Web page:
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11/20/2013
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Kaiser Shifts To Preventive Care In Mobile Apps

Kaiser executives highlight potential for interactive, preventive care through a new generation of mobile apps -- but how to get patients to opt in?

A second Kaiser executive at I Love APIs, Madhu Nutakki, VP of digital presence technologies, said using public-facing APIs to open Kaiser systems still has many limits. "We're still a healthcare company. We would never do anything to put our members' data at risk," he said in a shared interview with Gupta.

But both say there are still many possibilities. No member of Kaiser who's a parent should have to struggle to find the nearest Kiaser emergency room. Kaiser's existing application can provide that information, although at mid-year, it had been downloaded 85,000 times among a membership that runs up to nine million. Clearly, there is room for greater subscribership. At the same time, the few existing healthcare applications work with the healthcare system as it is, reminding people of appointments, showing them where the MRI room is, and sending their prescription ahead to the pharmacy.

The real potential, Gupta and Nutakki believe, lies in extending healthcare into the lives of patients in ways that focus more on keeping them healthy than in treating them once they fall ill. It impressed Gupta that another Kaiser-originated application, Every Body Walk, which logs an individual's walks and helps record the distance covered, was downloaded 500,000 times. People are beginning to measure their activity and create "a quantified self" that contains vital information on what they're eating, how they're exercising, and how much stress they're encountering, she said.

Devices such as those offered by FitBit at RadioShack and other retailers capture data from exercise workouts and hikes. A simple bracelet captures the number of steps taken, distance covered, minutes of activity, calories burned vs. calories consumed. What if Kaiser could get its members to share that information with their healthcare provider? What applications might be possible for interacting with members on the preventative side of healthcare?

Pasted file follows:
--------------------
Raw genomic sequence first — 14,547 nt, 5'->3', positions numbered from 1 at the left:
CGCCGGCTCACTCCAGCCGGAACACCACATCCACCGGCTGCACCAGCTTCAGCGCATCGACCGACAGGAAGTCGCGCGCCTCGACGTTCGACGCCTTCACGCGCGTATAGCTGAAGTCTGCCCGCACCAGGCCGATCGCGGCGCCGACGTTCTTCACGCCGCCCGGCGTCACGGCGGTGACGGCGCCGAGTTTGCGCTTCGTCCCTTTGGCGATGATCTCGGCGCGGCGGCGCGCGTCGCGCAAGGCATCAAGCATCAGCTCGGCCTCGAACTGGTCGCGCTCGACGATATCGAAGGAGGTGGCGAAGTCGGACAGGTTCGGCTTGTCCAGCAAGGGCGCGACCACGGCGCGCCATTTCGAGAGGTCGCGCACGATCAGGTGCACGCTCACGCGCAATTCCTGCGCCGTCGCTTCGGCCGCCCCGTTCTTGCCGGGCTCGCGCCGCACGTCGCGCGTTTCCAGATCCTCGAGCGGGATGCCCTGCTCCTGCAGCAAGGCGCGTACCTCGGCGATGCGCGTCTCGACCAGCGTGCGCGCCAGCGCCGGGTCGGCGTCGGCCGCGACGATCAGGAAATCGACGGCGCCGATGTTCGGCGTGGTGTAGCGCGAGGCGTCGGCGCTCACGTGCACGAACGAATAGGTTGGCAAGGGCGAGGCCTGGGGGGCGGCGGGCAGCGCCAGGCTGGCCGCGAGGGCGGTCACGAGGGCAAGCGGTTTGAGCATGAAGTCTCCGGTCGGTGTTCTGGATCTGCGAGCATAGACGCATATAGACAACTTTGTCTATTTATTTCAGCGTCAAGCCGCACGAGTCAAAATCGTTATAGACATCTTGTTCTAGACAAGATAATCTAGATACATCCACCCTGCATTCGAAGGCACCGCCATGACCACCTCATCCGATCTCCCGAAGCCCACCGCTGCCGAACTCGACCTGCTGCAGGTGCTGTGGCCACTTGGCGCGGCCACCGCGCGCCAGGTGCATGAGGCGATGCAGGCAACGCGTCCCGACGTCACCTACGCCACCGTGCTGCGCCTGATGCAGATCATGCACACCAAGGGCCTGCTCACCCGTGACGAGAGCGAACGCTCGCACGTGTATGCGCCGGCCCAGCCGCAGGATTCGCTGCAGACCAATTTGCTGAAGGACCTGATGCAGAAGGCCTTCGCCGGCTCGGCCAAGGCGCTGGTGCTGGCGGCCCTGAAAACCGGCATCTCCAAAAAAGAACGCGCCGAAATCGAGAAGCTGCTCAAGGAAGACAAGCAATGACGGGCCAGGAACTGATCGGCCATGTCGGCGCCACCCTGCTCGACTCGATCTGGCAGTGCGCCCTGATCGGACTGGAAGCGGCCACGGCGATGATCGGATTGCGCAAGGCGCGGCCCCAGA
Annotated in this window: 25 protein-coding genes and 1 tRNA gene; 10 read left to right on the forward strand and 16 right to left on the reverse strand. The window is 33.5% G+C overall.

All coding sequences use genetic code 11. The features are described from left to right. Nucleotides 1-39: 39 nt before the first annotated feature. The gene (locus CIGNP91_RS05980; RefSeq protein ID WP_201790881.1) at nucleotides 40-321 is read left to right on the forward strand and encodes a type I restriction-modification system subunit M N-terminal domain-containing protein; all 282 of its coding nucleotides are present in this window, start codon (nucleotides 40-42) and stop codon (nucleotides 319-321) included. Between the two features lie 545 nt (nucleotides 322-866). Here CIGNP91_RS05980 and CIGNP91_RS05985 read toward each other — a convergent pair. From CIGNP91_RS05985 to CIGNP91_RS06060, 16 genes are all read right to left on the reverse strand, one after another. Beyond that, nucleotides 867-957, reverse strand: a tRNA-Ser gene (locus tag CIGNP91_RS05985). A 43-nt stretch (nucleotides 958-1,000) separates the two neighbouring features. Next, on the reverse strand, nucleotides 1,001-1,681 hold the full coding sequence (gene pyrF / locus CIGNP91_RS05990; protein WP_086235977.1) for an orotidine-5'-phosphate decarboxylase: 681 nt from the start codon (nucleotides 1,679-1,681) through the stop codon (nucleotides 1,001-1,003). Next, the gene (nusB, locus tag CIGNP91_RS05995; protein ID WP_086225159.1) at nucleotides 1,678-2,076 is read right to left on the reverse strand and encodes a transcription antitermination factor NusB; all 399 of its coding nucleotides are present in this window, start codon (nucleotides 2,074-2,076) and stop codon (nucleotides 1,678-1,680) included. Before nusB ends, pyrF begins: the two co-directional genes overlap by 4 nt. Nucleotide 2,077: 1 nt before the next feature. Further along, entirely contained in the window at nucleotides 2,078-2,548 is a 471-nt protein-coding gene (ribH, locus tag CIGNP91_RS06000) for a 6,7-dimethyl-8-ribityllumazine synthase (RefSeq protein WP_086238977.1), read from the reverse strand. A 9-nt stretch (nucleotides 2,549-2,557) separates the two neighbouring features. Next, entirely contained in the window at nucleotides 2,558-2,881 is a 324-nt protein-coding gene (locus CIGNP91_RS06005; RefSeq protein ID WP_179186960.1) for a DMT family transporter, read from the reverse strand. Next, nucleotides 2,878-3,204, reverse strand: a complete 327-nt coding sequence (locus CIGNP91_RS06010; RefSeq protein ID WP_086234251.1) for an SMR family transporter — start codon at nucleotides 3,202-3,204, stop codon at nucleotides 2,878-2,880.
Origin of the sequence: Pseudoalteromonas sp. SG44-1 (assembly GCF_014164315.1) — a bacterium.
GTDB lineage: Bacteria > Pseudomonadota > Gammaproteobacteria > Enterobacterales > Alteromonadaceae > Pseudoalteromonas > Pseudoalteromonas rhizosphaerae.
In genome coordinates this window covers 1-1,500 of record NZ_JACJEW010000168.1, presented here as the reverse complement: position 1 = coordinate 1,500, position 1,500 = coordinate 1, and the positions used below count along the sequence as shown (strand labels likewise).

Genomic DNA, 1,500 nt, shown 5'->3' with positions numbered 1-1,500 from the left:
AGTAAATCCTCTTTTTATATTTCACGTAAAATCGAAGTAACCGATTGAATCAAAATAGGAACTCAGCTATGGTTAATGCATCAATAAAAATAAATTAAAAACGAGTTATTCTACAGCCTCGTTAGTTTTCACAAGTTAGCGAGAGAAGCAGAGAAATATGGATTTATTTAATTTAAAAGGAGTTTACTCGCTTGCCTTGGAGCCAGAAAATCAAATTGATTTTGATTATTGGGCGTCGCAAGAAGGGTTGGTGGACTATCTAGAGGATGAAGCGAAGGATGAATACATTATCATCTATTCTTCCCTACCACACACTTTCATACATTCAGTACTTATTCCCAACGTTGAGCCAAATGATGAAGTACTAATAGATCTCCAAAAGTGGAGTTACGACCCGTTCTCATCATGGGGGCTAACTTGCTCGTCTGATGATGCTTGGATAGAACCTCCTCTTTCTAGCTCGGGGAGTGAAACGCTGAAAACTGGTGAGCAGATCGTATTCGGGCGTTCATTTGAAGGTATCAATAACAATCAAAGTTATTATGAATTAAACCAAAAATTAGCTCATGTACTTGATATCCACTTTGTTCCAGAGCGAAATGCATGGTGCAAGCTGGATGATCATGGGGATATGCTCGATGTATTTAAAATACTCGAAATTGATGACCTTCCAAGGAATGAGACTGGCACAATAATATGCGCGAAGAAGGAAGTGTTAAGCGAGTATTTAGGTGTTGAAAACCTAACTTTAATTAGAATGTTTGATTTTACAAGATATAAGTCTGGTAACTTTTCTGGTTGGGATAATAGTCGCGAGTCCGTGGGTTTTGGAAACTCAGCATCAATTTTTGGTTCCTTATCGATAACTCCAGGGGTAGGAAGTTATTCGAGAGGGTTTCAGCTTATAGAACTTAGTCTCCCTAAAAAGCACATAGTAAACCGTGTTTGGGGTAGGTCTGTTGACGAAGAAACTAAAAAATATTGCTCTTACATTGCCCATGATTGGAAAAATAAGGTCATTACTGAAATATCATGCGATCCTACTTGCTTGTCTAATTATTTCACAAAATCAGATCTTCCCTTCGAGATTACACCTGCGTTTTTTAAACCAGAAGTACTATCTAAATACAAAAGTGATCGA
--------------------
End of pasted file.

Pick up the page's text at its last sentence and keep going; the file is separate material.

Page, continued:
"Self tracking is one of the first requirements to being on top of your health. If I haven't exercised yet this month, do I deserve that cupcake?" said Gupta. Kaiser Permanente and other healthcare providers are generating lots of data, but the data is only useful if it can be analyzed and acted on in something close to real time in relation to the patients' lives. Kaiser and other healthcare providers are still a long way from being in a position to do that.

"In healthcare, we are data-rich and information poor," said Gupta. "We are very actively looking at another API for private patient information use." By that, she means the patient would choose what information to share with Kaiser healthcare systems and opt in or not to follow the information and guidance returned to them. Such an API, however, would make it more practical for developers to produce applications that could make use of that information, should patients decide to submit it. One such application might be guidance to diabetics as they go out to eat in restaurants. It could a combination of the patient's current weight, glucose reading, and blood pressure to advise which foods are the most intelligent choices on the menu, she said.